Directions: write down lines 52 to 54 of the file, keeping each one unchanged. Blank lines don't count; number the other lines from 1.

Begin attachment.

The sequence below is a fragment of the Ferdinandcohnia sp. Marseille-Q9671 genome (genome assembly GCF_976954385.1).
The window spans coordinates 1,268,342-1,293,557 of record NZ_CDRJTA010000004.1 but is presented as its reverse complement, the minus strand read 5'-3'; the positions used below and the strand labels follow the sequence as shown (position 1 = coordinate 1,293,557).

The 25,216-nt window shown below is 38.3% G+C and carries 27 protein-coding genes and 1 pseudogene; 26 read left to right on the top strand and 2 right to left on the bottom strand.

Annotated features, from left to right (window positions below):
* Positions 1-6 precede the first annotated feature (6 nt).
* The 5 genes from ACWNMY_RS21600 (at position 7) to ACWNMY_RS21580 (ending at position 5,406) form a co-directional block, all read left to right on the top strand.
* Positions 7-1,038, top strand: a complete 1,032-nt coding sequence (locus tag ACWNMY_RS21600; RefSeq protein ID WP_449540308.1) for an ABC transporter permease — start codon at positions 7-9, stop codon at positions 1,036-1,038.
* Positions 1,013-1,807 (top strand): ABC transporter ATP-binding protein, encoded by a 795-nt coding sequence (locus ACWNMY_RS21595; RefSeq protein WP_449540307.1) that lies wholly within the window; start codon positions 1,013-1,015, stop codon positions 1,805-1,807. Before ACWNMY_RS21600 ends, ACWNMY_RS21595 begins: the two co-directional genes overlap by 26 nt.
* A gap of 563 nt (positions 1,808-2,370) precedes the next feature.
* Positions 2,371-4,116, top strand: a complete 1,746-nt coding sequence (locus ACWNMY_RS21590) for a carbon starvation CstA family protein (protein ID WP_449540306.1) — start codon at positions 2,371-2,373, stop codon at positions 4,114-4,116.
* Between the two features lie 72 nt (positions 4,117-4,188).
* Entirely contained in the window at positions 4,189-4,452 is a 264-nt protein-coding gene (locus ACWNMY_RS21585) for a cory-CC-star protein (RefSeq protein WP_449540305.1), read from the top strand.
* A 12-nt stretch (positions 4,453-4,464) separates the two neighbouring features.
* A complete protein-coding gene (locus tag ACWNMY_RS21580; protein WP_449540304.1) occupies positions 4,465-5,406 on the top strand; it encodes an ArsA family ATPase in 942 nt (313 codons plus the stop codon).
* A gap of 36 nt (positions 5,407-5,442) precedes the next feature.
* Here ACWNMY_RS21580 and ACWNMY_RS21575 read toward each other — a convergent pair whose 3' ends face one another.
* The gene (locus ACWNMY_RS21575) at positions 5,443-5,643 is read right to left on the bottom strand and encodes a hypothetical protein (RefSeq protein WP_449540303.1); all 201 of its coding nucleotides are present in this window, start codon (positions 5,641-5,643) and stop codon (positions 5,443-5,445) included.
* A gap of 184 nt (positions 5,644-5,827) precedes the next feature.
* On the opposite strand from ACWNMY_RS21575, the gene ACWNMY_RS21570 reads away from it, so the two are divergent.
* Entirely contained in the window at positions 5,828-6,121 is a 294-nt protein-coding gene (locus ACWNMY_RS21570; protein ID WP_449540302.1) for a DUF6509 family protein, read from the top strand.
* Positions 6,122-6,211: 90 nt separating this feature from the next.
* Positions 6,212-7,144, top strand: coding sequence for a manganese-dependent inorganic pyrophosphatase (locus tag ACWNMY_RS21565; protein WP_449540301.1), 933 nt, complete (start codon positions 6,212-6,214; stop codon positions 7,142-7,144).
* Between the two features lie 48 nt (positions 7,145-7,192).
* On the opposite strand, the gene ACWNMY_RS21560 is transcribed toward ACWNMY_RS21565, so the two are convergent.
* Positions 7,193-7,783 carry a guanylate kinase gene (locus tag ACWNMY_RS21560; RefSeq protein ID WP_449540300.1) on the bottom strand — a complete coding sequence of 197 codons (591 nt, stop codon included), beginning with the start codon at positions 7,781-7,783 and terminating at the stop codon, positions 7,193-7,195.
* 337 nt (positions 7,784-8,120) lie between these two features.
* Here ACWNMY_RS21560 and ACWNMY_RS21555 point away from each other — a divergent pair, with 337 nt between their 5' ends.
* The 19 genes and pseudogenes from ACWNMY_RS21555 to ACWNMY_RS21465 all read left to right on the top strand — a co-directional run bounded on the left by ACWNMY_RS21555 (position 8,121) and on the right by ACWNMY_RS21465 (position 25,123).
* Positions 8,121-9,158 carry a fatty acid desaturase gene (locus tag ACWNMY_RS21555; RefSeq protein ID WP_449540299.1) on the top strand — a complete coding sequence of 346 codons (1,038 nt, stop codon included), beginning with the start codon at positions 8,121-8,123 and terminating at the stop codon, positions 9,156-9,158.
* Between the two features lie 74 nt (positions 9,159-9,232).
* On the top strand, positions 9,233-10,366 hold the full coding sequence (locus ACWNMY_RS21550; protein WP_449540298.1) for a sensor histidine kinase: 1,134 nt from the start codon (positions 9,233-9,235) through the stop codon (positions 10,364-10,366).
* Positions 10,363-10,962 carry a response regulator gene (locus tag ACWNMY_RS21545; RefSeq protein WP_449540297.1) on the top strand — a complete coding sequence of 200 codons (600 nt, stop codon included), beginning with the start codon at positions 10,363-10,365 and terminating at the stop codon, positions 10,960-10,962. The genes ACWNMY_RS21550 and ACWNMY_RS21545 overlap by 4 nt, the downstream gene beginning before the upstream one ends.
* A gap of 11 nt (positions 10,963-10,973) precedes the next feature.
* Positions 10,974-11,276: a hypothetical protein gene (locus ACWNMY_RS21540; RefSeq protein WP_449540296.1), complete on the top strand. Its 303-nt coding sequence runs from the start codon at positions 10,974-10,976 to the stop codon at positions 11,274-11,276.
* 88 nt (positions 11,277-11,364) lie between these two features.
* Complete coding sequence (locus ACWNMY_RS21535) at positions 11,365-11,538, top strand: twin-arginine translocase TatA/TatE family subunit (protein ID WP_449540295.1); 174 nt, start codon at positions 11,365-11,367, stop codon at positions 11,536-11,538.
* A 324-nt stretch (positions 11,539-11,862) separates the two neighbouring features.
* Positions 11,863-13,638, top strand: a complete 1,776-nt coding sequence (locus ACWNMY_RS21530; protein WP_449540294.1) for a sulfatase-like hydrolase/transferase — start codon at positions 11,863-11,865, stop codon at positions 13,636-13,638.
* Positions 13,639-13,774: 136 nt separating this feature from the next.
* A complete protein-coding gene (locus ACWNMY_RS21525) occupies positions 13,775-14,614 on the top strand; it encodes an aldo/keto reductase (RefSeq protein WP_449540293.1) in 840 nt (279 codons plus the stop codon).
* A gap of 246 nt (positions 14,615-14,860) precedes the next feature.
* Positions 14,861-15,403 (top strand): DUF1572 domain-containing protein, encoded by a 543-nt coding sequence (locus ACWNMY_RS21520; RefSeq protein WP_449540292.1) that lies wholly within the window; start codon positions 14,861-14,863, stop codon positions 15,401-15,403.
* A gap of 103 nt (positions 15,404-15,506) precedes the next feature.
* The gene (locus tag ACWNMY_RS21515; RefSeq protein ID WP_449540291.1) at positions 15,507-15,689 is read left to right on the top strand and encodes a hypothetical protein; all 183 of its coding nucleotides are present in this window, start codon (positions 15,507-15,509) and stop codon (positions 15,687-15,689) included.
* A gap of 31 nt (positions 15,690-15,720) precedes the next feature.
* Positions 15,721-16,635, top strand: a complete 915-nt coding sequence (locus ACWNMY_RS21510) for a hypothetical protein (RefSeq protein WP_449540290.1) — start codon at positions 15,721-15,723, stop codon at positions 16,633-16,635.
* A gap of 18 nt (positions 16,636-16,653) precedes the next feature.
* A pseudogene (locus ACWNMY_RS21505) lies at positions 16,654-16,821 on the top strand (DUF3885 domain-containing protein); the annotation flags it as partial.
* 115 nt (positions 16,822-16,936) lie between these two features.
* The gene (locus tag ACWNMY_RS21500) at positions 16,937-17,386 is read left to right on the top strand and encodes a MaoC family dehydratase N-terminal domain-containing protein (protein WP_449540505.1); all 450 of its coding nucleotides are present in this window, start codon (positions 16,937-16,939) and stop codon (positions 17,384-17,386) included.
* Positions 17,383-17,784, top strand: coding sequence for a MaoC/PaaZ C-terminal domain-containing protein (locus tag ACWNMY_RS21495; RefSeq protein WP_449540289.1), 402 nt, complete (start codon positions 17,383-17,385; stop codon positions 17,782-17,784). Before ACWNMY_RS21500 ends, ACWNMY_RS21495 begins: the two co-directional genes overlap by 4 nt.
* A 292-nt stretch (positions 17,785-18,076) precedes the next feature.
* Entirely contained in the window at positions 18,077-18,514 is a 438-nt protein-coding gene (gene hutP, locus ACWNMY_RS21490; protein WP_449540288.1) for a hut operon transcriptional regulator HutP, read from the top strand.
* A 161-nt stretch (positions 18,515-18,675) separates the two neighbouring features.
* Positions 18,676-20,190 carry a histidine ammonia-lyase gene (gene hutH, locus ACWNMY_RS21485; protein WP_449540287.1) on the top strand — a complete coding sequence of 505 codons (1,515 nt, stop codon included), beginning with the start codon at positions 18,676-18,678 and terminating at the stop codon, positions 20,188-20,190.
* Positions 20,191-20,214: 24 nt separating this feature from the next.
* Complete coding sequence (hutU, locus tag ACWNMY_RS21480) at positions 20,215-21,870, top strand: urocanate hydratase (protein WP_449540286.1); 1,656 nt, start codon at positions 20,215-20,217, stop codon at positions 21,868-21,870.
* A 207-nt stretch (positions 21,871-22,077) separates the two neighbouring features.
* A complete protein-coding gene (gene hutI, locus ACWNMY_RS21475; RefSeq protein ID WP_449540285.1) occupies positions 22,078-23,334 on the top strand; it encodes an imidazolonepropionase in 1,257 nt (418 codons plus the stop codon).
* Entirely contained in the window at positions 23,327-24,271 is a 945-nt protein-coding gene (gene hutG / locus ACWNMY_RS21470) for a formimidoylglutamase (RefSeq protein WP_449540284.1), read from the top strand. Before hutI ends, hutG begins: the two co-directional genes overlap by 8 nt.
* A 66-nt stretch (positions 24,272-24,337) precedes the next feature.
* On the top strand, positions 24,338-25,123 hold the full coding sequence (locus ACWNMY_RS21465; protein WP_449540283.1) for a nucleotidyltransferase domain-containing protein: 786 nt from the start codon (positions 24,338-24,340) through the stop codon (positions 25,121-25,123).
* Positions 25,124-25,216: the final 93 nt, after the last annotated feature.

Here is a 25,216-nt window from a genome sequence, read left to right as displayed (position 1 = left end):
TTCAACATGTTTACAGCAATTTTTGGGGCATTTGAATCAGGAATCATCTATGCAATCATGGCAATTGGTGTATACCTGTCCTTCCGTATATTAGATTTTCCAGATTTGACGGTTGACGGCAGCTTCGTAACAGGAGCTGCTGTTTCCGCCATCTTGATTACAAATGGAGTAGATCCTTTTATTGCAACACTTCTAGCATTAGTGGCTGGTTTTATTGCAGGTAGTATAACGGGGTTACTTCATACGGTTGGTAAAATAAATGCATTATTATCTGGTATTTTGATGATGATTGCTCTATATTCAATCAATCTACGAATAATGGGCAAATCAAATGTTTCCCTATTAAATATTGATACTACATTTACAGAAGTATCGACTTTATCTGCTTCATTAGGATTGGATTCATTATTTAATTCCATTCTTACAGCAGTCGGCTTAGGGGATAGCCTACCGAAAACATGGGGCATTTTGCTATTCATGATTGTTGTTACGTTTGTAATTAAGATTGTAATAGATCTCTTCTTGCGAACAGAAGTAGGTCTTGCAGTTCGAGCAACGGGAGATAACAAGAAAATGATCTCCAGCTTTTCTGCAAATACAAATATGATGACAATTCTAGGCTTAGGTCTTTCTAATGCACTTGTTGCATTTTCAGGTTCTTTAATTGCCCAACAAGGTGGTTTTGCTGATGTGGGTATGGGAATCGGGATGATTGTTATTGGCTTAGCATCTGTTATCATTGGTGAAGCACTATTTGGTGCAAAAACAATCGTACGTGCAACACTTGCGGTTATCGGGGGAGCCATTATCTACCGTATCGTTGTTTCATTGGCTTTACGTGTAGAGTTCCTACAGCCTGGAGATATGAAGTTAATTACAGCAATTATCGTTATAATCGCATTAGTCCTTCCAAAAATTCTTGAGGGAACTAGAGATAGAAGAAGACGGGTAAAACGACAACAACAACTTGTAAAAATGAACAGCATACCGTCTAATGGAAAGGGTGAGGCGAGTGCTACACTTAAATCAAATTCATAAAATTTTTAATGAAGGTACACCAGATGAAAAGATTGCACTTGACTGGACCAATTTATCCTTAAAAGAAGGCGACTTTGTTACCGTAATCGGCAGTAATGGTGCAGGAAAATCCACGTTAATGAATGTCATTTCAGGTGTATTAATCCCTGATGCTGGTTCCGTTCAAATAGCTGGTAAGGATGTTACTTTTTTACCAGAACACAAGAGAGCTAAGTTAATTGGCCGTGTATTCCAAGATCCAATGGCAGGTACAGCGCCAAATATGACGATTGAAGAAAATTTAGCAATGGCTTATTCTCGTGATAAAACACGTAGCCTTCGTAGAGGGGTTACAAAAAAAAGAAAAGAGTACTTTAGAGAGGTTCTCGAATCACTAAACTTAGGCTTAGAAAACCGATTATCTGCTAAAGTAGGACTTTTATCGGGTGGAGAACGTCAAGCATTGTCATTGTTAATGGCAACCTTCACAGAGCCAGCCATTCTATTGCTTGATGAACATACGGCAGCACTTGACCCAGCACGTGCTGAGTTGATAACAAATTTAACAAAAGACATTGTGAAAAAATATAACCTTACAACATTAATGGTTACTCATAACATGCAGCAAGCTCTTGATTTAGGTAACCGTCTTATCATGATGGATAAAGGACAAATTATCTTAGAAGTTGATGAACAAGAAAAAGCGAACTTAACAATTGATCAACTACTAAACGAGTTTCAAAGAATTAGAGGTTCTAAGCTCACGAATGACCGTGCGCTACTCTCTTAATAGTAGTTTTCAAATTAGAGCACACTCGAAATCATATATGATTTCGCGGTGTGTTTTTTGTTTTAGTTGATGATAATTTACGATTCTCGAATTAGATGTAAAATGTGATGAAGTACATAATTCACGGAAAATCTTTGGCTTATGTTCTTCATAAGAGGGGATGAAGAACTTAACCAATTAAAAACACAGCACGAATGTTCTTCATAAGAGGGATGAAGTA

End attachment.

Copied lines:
* A 292-nt stretch (positions 17,785-18,076) precedes the next feature.
* Entirely contained in the window at positions 18,077-18,514 is a 438-nt protein-coding gene (gene hutP, locus ACWNMY_RS21490; protein WP_449540288.1) for a hut operon transcriptional regulator HutP, read from the top strand.
* A 161-nt stretch (positions 18,515-18,675) separates the two neighbouring features.